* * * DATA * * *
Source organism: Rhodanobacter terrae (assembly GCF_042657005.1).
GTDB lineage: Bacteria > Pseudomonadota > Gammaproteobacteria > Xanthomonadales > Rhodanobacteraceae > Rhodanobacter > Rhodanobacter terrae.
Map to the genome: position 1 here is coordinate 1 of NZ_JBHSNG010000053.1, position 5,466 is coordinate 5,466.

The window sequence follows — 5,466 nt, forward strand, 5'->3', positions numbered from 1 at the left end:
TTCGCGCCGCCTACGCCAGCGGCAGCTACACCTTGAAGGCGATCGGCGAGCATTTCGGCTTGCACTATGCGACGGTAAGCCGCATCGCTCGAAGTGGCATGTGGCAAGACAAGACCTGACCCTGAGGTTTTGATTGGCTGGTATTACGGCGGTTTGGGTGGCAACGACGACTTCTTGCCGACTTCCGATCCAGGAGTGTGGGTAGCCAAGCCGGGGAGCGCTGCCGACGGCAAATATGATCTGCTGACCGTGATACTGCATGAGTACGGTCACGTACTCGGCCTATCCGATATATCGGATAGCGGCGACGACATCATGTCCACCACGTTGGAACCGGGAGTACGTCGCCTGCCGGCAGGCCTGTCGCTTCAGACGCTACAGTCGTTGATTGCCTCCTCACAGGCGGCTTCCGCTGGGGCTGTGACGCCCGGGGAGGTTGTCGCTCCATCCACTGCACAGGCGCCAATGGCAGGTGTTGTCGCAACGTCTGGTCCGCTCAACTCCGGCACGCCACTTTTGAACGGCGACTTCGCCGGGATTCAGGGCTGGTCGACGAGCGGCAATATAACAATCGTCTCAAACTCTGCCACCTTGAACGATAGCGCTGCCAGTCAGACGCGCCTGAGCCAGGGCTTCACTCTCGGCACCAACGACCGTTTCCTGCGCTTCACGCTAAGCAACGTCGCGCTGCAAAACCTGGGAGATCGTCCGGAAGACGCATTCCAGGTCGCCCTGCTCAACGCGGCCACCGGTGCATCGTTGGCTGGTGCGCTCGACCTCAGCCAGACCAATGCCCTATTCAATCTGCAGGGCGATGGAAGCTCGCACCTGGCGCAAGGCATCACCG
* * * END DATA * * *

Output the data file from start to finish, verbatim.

Source organism: Rhodanobacter terrae (assembly GCF_042657005.1).
GTDB lineage: Bacteria > Pseudomonadota > Gammaproteobacteria > Xanthomonadales > Rhodanobacteraceae > Rhodanobacter > Rhodanobacter terrae.
Map to the genome: position 1 here is coordinate 1 of NZ_JBHSNG010000053.1, position 5,466 is coordinate 5,466.

The window sequence follows — 5,466 nt, forward strand, 5'->3', positions numbered from 1 at the left end:
TTCGCGCCGCCTACGCCAGCGGCAGCTACACCTTGAAGGCGATCGGCGAGCATTTCGGCTTGCACTATGCGACGGTAAGCCGCATCGCTCGAAGTGGCATGTGGCAAGACAAGACCTGACCCTGAGGTTTTGATTGGCTGGTATTACGGCGGTTTGGGTGGCAACGACGACTTCTTGCCGACTTCCGATCCAGGAGTGTGGGTAGCCAAGCCGGGGAGCGCTGCCGACGGCAAATATGATCTGCTGACCGTGATACTGCATGAGTACGGTCACGTACTCGGCCTATCCGATATATCGGATAGCGGCGACGACATCATGTCCACCACGTTGGAACCGGGAGTACGTCGCCTGCCGGCAGGCCTGTCGCTTCAGACGCTACAGTCGTTGATTGCCTCCTCACAGGCGGCTTCCGCTGGGGCTGTGACGCCCGGGGAGGTTGTCGCTCCATCCACTGCACAGGCGCCAATGGCAGGTGTTGTCGCAACGTCTGGTCCGCTCAACTCCGGCACGCCACTTTTGAACGGCGACTTCGCCGGGATTCAGGGCTGGTCGACGAGCGGCAATATAACAATCGTCTCAAACTCTGCCACCTTGAACGATAGCGCTGCCAGTCAGACGCGCCTGAGCCAGGGCTTCACTCTCGGCACCAACGACCGTTTCCTGCGCTTCACGCTAAGCAACGTCGCGCTGCAAAACCTGGGAGATCGTCCGGAAGACGCATTCCAGGTCGCCCTGCTCAACGCGGCCACCGGTGCATCGTTGGCTGGTGCGCTCGACCTCAGCCAGACCAATGCCCTATTCAATCTGCAGGGCGATGGAAGCTCGCACCTGGCGCAAGGCATCACCG